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Nosferatu: A Symphony of Horror

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Everyone go see Nosferatu at! This is a vampire film before it became a silly cliche, a vampire film before the vampires became romantic tortured souls, back when they were barely formed things out of the ooze of of our symbolic nightmares. You will not find much character depth or subtlety in this 1922 work, but you will find a steadily creeping sense of dread and a memorable exploration of what it’s like to be stalked by death. Answer: It’s freakin’ scary!

Nosferatu closely hews to the plot of Dracula, with a stupid real estate agent visiting the gloomy castle of a creepy count, who then follows him back to his homeland, killing along the way, and only the real estate agent’s wife, with which the vampire is obsessed, can stop the Black Death. Though Bram Stoker’s widow won two suits to stop distribution of F.W. Murnau’s film because it ripped off her husband’s novel, copies of the film had disseminated too widely for them all to be pulled.

Fortunately for us, the best, moodiest, most unforgettable vampire film remains in circulation today. The form — silent except for music, black and white except for blue-tinted nights and red-tinted sunsets — strips the story to its schematic, structuralist basic: a story of light and shadow. While Ellen, the real estate agent’s wife, glows in her white nightgown, Nosferatu is literally a shadow sliding across the walls, menacing innocents with his mere disembodied presence. The one-color tints for different times of day also add eerie feelings. The pale blue tint of night gives a cool, icy, drowning sensation to all scenes, while the red tints of sunset communicate alarm, sensuality and, of course, blood.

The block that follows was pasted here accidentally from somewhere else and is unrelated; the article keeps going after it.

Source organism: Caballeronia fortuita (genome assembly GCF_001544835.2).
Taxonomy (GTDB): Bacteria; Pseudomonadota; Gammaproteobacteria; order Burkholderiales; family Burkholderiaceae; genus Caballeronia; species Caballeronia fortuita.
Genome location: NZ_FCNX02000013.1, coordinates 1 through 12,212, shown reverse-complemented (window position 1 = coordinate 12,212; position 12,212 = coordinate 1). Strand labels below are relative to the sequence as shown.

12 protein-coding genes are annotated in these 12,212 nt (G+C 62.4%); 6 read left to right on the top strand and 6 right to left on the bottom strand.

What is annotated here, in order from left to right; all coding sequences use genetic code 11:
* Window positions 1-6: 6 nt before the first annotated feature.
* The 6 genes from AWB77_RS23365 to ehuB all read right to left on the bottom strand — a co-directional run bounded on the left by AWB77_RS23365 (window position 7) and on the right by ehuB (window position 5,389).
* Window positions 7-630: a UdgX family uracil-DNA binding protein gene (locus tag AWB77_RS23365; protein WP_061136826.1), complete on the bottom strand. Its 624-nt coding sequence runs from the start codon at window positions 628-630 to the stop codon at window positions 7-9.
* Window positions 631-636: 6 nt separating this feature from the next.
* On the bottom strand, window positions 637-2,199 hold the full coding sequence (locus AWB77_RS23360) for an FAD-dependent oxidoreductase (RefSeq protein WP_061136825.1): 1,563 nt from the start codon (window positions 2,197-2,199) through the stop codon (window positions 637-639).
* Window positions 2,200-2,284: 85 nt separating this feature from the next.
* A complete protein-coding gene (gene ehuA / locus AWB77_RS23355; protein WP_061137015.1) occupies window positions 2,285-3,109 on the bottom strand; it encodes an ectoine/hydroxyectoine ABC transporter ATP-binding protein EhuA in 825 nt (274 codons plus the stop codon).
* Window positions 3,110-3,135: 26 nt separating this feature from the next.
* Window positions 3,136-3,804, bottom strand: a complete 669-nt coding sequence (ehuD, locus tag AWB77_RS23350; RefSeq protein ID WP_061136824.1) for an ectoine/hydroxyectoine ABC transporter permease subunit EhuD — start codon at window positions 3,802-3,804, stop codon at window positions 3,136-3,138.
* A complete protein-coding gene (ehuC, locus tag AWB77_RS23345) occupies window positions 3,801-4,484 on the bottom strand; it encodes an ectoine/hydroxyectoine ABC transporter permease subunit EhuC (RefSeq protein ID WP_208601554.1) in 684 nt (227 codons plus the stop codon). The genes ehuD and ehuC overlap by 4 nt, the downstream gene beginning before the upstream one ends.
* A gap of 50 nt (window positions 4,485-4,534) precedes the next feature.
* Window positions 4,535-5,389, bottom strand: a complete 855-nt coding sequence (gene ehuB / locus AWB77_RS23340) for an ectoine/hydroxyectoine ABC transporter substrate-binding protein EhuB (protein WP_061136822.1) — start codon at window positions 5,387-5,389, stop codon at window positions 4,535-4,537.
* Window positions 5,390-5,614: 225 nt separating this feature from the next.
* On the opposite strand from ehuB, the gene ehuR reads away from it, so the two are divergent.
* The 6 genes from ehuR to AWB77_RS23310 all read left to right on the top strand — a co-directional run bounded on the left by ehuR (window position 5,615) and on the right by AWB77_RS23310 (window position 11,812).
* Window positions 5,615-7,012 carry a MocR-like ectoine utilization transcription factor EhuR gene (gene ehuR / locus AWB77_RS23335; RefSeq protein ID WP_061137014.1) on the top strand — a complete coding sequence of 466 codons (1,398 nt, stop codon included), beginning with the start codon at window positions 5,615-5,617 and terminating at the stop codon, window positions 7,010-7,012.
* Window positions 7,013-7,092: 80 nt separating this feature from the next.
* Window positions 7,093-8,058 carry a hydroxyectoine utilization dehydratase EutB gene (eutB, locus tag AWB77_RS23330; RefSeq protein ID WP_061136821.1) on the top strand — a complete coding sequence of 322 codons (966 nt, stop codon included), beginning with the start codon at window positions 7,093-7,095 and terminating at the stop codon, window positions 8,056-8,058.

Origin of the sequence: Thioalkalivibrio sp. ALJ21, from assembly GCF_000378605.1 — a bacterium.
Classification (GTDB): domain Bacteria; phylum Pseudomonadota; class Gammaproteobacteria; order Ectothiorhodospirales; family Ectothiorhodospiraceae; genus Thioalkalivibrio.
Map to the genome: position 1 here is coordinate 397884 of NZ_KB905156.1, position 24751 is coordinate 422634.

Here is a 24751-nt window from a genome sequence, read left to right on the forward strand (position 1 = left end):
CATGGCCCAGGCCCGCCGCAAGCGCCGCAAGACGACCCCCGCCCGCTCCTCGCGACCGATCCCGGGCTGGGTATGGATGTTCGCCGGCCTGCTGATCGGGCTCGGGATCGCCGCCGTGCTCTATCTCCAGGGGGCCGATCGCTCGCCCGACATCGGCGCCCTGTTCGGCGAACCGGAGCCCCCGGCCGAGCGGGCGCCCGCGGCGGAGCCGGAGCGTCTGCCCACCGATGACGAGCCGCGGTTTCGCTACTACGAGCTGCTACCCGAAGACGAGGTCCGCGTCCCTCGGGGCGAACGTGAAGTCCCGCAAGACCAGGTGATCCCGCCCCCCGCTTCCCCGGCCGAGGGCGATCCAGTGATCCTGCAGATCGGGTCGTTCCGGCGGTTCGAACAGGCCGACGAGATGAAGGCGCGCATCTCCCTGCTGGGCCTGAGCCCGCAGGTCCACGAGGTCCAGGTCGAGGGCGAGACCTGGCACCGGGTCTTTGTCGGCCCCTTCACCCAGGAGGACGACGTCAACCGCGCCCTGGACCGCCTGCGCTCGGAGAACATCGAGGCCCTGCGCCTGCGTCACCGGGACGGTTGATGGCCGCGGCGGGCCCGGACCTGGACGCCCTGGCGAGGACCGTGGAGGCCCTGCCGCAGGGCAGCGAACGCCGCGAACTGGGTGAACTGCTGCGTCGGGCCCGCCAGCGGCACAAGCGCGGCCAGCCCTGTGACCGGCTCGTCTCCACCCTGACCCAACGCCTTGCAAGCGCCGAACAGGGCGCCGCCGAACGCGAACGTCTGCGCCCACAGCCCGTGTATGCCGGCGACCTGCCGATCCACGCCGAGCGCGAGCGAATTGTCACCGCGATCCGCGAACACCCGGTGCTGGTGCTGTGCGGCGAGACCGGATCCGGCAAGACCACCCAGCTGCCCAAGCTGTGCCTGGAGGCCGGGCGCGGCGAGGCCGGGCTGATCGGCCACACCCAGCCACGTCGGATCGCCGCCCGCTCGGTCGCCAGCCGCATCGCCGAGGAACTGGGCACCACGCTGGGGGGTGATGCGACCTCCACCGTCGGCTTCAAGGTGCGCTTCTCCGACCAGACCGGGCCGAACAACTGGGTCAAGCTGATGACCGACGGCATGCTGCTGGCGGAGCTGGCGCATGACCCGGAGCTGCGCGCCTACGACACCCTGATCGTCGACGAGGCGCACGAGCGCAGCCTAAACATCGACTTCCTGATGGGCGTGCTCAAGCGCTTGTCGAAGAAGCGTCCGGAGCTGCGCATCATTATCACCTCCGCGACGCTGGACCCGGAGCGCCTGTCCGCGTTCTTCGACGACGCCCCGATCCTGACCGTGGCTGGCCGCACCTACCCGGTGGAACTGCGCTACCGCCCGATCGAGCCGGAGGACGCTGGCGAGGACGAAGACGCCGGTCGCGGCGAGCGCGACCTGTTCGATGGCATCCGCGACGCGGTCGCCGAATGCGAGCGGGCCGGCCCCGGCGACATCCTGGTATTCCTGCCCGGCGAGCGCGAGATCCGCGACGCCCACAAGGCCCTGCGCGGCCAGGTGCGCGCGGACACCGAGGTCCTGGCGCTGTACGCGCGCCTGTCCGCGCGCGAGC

None of this color and light symbolism would work if it weren’t for the actors…or one actor in particular, Max Schrek, who plays Nosferatu. As stiff as a coffin plank, he doesn’t seem to walk or float so much as he just manifests, further away and then closer. He does very little except for looming, but he incites the mad realtor Knock to fidgeting and murder and Ellen to dangerous sleepwalking. Nosferatu’s minons, the bubbling, squeaking rats, link him explicitly with plague and, in their seething motion, demonstrate the confused panic he incites in humans. But, in a genius twist of interpretation, Nosferatu doesn’t really seethe himself. He merely exists, inexorable, quiet, pitiless, dire. While he does roam from place to place, in the end, he lets his victims come to him, for he is death, and no one can resist him.

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